Psychological profiles of clerical and non-clerical men who have sexually abused children

Randall, Patrick

March 2008

Thesis or dissertation

© 2008 Patrick Randall. All rights reserved. No part of this publication may be reproduced without the written permission of the copyright holder.

This thesis examined the psychological characteristics of clerical and laymen who had sexually abused children. A three group design was used which permitted comparisons to be made between a group of 30 clerical men who had sexually abused children, a group of 73 laymen who had sexually abused children, and a group of 30 laymen who had not sexually abused children. The following instruments (all but two of which are from the Sex Offender Assessment Pack) were included in the assessment protocol: the Personal Reactivity Index, the Interpersonal Reaction Inventory, the Assertiveness Inventory, the Locus of Control Inventory, the UCLA Emotional Loneliness Scale, the Self-Esteem Inventory, the Victim Empathy Scale, the Children and Sex Scale, the SHAPS Lie Scale, the Multiphasic Sex Inventory, and the NEO Personality Inventory-Revised. Groups were compared on dependent variables using analysis of variance with post hoc comparisons for interval scale variables and found to differ significantly on 11 of 18 variables. Clerical offenders were more conscientious than lay offenders, and were more agreeable, more empathically concerned, and reported greater social sexual desirability than normal controls. But they also had lower self-esteem than the normal control group. The lay offenders had greater neuroticism, less extraversion, less openness, more agreeableness, greater emotional loneliness, more empathic concern, more personal distress, lower self-esteem, less assertiveness, and social sexual desirability than normal controls. In addition to the ANOVAs a multivariate discriminant analysis (MDA) was completed to identify which set of dependent variables best predicted group membership. The MDA identified 2 discriminant functions that predicted group membership of 72% of participants. Function 1 which accounted for 76% of the variance, distinguished clerical and lay offenders from normal controls and included these variables: agreeableness, self-esteem, openness, social sexual desirability, extraversion, personal distress and neuroticism. Function 2, which accounted for 23% of the variance, distinguished clerical offenders from the other two groups and included these variables: under assertiveness, conscientiousness, empathic concern and emotional loneliness.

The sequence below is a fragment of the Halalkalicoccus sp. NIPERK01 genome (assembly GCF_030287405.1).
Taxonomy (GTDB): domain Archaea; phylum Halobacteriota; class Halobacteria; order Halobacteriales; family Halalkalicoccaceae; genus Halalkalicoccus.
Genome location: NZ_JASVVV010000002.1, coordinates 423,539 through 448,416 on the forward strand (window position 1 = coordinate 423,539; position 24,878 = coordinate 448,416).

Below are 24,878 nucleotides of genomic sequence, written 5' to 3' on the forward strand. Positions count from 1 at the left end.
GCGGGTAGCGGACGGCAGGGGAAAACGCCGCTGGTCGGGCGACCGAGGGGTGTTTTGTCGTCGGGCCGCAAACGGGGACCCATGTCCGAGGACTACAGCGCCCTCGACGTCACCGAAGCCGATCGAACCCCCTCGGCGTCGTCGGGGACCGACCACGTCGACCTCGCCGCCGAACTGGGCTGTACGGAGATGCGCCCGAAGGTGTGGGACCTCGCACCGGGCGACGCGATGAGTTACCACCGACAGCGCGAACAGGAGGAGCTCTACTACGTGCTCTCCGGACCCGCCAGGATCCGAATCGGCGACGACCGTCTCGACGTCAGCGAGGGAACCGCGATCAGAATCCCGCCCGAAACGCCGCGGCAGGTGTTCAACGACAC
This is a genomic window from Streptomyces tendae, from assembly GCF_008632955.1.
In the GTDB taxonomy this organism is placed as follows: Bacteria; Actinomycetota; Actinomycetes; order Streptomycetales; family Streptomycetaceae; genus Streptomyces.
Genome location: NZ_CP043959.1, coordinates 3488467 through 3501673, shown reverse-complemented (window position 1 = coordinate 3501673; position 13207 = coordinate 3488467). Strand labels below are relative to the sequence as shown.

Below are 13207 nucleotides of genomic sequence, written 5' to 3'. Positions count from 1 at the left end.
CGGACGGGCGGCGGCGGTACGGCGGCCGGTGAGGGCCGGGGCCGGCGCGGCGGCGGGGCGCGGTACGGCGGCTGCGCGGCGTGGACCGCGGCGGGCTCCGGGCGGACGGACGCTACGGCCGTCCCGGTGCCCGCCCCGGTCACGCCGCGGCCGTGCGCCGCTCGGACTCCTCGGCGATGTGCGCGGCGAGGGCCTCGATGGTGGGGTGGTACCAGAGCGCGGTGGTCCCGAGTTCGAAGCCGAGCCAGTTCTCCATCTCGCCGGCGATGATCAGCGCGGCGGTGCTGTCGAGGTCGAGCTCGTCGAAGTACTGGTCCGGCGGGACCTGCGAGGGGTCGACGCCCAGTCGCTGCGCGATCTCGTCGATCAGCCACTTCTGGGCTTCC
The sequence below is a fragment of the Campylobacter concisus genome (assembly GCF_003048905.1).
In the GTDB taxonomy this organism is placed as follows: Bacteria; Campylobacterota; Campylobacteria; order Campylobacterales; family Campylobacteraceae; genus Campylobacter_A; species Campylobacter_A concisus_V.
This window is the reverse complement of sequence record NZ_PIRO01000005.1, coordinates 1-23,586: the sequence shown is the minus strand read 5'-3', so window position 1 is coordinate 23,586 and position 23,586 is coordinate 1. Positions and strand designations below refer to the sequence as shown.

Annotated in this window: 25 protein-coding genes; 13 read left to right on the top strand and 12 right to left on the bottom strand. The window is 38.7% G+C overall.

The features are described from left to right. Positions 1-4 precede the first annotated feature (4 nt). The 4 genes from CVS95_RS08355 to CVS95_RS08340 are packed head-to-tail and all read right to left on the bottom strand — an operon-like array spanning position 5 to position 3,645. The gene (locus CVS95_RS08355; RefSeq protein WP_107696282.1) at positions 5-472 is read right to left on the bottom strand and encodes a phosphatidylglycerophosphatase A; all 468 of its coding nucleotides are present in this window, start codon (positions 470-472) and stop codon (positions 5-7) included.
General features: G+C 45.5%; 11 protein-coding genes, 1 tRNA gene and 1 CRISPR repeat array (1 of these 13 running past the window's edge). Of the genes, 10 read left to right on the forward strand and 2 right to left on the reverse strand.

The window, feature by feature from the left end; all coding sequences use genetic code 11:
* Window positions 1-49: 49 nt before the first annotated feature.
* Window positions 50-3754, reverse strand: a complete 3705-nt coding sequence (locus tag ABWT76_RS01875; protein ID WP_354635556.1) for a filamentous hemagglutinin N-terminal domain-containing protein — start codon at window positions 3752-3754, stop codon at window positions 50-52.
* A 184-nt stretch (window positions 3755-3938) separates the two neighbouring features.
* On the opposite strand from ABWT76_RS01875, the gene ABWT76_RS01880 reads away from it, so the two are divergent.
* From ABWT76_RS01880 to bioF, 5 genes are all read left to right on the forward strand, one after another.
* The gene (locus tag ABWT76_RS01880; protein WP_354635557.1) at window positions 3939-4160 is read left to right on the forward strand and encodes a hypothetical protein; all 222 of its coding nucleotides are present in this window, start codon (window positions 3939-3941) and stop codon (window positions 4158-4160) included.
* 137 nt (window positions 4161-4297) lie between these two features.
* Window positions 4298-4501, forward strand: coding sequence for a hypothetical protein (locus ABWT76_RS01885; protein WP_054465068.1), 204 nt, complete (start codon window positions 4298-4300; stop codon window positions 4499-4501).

Department of Clinical Psychology, The University of Hull
Carr, Alan, 1957-
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